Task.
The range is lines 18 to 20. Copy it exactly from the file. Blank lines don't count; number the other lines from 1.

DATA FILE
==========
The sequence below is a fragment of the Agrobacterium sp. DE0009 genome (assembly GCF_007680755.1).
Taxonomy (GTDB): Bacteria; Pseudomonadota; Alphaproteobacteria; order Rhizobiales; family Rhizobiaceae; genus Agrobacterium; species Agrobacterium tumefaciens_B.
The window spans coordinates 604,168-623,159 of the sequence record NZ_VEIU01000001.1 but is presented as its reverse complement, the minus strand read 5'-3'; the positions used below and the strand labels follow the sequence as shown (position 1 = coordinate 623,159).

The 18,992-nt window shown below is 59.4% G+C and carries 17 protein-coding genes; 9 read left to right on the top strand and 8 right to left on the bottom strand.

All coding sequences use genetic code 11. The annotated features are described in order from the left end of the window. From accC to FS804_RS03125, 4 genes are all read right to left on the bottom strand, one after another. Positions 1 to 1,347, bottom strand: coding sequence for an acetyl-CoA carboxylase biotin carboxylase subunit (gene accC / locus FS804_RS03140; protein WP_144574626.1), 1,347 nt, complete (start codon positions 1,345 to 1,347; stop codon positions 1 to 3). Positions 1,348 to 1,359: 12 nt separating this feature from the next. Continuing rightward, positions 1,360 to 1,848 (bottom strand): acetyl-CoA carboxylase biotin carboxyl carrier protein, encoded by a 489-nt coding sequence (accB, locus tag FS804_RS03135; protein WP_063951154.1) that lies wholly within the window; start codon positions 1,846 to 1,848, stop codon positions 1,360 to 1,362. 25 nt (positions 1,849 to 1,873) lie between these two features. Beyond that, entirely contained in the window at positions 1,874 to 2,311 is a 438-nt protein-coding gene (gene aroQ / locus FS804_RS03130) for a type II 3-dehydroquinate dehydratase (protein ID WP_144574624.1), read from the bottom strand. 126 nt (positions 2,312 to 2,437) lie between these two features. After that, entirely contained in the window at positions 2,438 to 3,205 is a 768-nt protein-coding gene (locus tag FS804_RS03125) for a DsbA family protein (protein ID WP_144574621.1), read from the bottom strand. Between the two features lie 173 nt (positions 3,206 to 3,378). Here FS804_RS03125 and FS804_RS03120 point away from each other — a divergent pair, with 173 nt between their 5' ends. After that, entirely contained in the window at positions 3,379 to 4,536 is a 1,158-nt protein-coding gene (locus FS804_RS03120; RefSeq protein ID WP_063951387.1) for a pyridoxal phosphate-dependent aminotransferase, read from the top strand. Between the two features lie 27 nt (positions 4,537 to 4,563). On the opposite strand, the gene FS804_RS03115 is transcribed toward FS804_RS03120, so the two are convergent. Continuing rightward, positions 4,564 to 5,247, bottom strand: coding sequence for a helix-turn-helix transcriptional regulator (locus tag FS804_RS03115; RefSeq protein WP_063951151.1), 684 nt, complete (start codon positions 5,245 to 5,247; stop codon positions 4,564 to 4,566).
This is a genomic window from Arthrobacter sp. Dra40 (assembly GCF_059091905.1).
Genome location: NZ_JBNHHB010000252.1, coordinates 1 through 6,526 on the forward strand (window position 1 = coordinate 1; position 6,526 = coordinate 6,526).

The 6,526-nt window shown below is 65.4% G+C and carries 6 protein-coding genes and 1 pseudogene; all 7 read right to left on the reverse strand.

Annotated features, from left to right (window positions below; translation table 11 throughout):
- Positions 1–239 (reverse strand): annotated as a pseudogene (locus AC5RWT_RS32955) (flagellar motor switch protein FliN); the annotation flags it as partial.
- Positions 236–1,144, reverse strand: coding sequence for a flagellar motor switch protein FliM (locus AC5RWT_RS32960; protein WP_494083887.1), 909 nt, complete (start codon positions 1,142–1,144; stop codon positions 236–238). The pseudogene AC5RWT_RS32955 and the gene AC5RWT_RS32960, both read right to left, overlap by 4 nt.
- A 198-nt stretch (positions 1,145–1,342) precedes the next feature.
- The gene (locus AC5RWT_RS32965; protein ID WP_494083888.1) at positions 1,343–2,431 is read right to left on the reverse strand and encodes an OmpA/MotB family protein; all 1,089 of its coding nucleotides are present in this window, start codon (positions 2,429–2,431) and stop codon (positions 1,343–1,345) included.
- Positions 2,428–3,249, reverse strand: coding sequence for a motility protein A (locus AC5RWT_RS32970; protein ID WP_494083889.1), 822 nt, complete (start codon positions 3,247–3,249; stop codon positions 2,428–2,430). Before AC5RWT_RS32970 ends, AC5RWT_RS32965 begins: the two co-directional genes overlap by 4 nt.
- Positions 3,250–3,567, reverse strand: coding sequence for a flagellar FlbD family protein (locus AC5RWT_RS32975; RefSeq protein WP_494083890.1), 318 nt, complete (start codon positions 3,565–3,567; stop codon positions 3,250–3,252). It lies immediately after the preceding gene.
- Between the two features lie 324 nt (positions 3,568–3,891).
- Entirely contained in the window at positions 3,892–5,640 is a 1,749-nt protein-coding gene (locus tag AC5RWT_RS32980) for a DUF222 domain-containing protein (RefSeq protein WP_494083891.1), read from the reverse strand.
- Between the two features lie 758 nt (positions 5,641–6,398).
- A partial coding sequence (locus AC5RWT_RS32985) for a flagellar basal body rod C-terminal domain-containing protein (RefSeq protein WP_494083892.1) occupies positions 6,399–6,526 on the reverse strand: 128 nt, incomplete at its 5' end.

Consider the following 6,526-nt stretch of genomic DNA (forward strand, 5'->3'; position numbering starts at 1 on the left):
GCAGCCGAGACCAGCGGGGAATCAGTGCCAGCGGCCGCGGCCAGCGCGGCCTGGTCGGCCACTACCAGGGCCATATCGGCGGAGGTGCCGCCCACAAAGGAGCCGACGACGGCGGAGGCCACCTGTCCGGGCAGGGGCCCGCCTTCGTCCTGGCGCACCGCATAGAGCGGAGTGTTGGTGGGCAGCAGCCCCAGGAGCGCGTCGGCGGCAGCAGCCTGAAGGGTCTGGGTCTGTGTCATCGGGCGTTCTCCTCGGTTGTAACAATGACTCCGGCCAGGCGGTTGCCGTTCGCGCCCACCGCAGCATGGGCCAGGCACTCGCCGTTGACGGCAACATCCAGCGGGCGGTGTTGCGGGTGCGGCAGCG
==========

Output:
- Between the two features lie 758 nt (positions 5,641–6,398).
- A partial coding sequence (locus AC5RWT_RS32985) for a flagellar basal body rod C-terminal domain-containing protein (RefSeq protein WP_494083892.1) occupies positions 6,399–6,526 on the reverse strand: 128 nt, incomplete at its 5' end.

Consider the following 6,526-nt stretch of genomic DNA (forward strand, 5'->3'; position numbering starts at 1 on the left):